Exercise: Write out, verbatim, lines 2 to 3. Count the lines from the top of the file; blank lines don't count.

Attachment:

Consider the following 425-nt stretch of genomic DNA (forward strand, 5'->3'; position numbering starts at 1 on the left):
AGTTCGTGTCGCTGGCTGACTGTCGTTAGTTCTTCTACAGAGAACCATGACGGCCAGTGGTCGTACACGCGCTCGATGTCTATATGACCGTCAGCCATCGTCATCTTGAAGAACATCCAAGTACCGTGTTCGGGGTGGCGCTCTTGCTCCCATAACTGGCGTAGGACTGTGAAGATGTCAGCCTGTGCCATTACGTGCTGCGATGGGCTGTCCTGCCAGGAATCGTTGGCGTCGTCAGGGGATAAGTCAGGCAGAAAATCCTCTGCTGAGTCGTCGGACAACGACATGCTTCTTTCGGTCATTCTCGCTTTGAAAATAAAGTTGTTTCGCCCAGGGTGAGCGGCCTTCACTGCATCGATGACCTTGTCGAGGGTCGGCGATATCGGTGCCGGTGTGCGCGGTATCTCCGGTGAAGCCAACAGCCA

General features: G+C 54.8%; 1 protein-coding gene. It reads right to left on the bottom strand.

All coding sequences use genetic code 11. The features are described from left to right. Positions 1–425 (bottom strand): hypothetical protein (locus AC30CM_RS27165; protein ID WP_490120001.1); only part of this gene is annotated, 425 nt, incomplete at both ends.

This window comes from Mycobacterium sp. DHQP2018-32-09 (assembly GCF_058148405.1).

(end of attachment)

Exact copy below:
AGTTCGTGTCGCTGGCTGACTGTCGTTAGTTCTTCTACAGAGAACCATGACGGCCAGTGGTCGTACACGCGCTCGATGTCTATATGACCGTCAGCCATCGTCATCTTGAAGAACATCCAAGTACCGTGTTCGGGGTGGCGCTCTTGCTCCCATAACTGGCGTAGGACTGTGAAGATGTCAGCCTGTGCCATTACGTGCTGCGATGGGCTGTCCTGCCAGGAATCGTTGGCGTCGTCAGGGGATAAGTCAGGCAGAAAATCCTCTGCTGAGTCGTCGGACAACGACATGCTTCTTTCGGTCATTCTCGCTTTGAAAATAAAGTTGTTTCGCCCAGGGTGAGCGGCCTTCACTGCATCGATGACCTTGTCGAGGGTCGGCGATATCGGTGCCGGTGTGCGCGGTATCTCCGGTGAAGCCAACAGCCA

General features: G+C 54.8%; 1 protein-coding gene. It reads right to left on the bottom strand.